We all want to achieve swoon-worthy photos, but how? Even if you don’t have (or have decided to forgo using a digital camera) beautiful photos are within reach if you follow this easy tutorial. I’ve been taking pictures with my Samsung Note 5 phone and posting on Instagram for over 2 years! If you really want to see the difference editing can make take a quick look back at some of my early pics and you’ll notice the difference right away! EEK! The lighting is all off. They appear dark, or yellow, or faded with too much light!
In this post I will share with you all my secrets to improving your photos right in the Instagram app itself ! So there’s no need to buy a digital camera or spend extra on fancy editing apps! Make the most of your camera phone with these easy tips! Here is a step-by-step guide to creating your own swoon-worthy photos in Instagram.
Step-by-Step Guide to Create Swoon-Worthy Photos in IG
First off decide if the pic looks best horizontal in the “wide” mode, in the regular “square” or the longer vertical option and crop it. To help you decide try it different ways and see what your first impression is. IG is all about grabbing attention so try to decide what your subject is. Are the space and details of the room important to the pic? Do they add a lot? Or are they just distracting and therefore detracting from your subject. Sometimes a close up can pack a powerful punch if the details are important.
Once your photo is cropped hit “Next” and you will have a choice, “Filter” or “Edit.” Choose “Edit.
The first step I take in the edit mode is to align my picture. Basically you want your picture to be straight. Sometimes it’s hard to tell until you get into this mode and as soon as you start moving the alignment the grid lines will appear. Use these as your guide. If you took your shot on an angle this can get a little tricky. What I suggest is using the lines of your walls, or your table or couch (depending on your subject) and make sure these are lined up.
Some people choose to take purposefully crooked photos. Hmmm, how do I put this nicely? Julie and I think it makes pictures look “juvenile”. Ask yourself, have you ever see magazines take pictures like this, and you’ll have your answer. If you want your pictures to look professional and be taken seriously we don’t recommend it. Our goal is swoon-worthy photos, so let’s leave the crooked photos for the teenagers who are just having fun.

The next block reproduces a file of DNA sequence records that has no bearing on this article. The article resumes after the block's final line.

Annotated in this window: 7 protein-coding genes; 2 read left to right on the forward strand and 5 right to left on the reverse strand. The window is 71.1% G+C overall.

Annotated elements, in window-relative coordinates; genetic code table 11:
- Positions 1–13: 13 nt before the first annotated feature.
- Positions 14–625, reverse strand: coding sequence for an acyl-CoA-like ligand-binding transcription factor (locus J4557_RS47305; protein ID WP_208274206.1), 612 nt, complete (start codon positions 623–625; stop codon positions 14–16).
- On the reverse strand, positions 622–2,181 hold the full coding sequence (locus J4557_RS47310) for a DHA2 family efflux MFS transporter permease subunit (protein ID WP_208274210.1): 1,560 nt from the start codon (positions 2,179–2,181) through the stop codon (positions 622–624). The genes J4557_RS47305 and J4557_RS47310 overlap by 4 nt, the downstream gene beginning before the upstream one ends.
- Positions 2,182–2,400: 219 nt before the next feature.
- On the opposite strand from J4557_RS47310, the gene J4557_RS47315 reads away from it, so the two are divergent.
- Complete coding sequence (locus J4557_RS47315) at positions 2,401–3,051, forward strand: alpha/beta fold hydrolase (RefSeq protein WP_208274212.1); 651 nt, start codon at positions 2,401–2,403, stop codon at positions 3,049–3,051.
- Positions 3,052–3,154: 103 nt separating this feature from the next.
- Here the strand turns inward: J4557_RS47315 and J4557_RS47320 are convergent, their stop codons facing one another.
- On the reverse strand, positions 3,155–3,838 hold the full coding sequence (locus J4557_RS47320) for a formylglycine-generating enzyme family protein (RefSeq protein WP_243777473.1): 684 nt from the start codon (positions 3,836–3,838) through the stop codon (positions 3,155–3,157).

This is a really useful editing tool, especially since the one limitation in using a non-digital camera is the inability to control the amount of light. And if you shoot your photos in bright natural light they can often come out blurry or fuzzy. So, the best solution to get those beautiful “Light and Bright” photos you see on IG is to take your pictures in moderate, indirect light and then brighten them up using this editing tool.
A word of caution. In all out pursuit of swoon-worthy photos, be careful to not go crazy in this brightening mode (like I used to!) Over-brightening was one of my first editing mistakes! If you watch closely what it does to your picture you will see that at a certain point you start to sacrifice clarity/crispness and color. I will talk about ways to balance these later, but you want to tread lightly with adding brightness. You can always adjust a bit and come back later.
This is similar to “Brightness” but instead of bringing up ALL the light in the picture it only brightens the whites and accents the areas where light is coming from. It has a way of adding sparkle to a pic because it will increase reflections from glass or anything that is reflecting light. You will want to play with this and how it balances with “Brightness.” Depending on the amount of contrast you want to have, while brightness decreases contrast, highlight increases it. These are both useful tools in achieving the “Light and Bright” goal.